Since insurance companies will not permit patients to be admitted to the hospital the day before surgery to have tests completed, you must make an appointment to have pre-operative testing done at your family doctor or primary care physician's office within 1 month prior to the date of surgery.

These results need to be faxed by your doctor's office to the Pre-operative Evaluation Center at 443-287-9358 two weeks prior to your surgery. Please call The Documentation Center at 410-955-9453 two weeks before your surgery date to confirm that this information was received..

Once your surgical date is secured, you will receive a form along with a letter of explanation to take to your primary care physician or family doctor in order to have the following pre-operative testing done prior to your surgery.

  • Physical exam

  • EKG (electrocardiogram)

  • CBC (complete blood count)

  • PT / PTT (blood coagulation profile)

  • Comprehensive Metabolic Panel (blood chemistry profile)

  • (AFP) Alpha-fetoprotein (blood work)

  • (HCG) Human Chorionic Gonadotropin (blood work)

  • (LDH) Lactic Dehydrogenase

  • Urinalysi

  • Chest x-ray

  • CT scan of the abdomen

Preparation for surgery

Medications to Avoid Prior to Surgery

Aspirin, Motrin, Ibuprofen, Advil, Alka Seltzer, Vitamin E, Ticlid, Coumadin, Lovenox, Celebrex, Voltaren, Vioxx, Plavix and some other arthritis medications can cause bleeding and should be avoided 1 week prior to the date of surgery (Please contact your surgeon's office if you are unsure about which medications to stop prior to surgery. Do not stop any medication without contacting the prescribing doctor to get their approval).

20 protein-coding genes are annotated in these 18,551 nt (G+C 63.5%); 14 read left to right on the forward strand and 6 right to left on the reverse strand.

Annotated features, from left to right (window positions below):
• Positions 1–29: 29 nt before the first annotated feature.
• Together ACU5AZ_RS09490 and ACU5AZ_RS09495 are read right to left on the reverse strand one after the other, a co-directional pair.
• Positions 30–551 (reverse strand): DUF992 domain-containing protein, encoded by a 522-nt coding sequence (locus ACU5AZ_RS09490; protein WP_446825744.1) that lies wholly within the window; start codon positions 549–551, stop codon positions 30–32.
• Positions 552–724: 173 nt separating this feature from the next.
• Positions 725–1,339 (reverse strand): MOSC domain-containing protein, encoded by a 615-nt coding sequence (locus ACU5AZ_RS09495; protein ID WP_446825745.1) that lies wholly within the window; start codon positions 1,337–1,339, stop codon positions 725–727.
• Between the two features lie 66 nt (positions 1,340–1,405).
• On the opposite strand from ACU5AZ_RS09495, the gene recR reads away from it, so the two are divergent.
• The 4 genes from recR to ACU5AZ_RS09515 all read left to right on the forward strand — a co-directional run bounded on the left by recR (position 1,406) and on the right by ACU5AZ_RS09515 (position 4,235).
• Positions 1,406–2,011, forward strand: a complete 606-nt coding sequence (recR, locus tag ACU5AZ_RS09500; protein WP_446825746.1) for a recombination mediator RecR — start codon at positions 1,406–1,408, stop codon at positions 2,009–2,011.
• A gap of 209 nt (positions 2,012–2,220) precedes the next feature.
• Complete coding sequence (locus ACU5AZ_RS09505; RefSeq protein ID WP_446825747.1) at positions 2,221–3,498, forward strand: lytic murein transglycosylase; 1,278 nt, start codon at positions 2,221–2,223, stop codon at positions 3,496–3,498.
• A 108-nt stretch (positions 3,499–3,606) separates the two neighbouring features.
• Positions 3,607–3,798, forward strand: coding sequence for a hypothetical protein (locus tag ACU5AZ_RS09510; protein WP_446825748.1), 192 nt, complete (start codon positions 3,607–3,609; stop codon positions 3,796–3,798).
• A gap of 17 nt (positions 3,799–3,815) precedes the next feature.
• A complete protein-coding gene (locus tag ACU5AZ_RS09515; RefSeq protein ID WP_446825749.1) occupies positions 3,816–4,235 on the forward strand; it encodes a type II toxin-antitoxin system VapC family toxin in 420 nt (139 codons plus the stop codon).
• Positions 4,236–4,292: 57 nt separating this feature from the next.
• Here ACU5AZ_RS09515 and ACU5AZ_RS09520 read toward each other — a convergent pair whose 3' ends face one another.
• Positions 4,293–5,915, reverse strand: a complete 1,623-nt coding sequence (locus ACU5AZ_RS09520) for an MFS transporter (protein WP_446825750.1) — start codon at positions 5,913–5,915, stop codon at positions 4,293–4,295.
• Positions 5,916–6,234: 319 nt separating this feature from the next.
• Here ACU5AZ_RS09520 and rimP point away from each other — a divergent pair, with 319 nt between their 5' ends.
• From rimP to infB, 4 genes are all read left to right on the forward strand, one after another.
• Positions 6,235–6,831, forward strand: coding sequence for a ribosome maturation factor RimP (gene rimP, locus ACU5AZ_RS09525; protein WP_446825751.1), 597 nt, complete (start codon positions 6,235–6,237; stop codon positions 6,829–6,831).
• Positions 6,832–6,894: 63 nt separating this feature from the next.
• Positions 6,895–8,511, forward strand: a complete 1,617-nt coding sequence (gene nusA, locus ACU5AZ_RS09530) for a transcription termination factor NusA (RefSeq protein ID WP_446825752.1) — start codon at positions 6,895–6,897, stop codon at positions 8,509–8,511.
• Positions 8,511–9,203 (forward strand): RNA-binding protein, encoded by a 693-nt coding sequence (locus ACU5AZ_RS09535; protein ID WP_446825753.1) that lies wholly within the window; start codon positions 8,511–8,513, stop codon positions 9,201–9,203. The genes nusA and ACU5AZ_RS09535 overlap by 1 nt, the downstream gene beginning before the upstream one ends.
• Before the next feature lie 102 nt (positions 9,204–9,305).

Bowel Preparation and Clear Liquid Diet

Do not eat or drink anything after midnight the night before the surgery and drink one bottle of Magnesium Citrate (can be purchased at your local pharmacy) the evening before your surgery.

Drink only clear fluids for a 24-hour period prior to the date of your surgery. Clear liquids are liquids that you are able to see through. Please follow the diet below.

Clear Liquid Diet

Remember not to eat or drink anything after midnight the evening before your surgery.
Clear liquids are liquids that you are able to see through. Please follow the diet below.

  • Water

  • Clear Broths (no cream soups, meat, noodles etc.)
    • Chicken broth
    • Beef broth

  • Juices (no orange juice or tomato juice)
    • Apple juice or apple cider
    • Grape juice
    • Cranberry juice
    • Tang
    • Hawaiian punch
    • Lemonade
    • Kool Aid
    • Gator Aid

  • Tea (you may add sweetener, but no cream or milk)

  • Coffee (you may add sweetener, but no cream or milk)

  • Clear Jello (without fruit)

  • Popsicles (without fruit or cream)

  • Italian ices or snowball (no marshmallow)

The Surgery


The Operation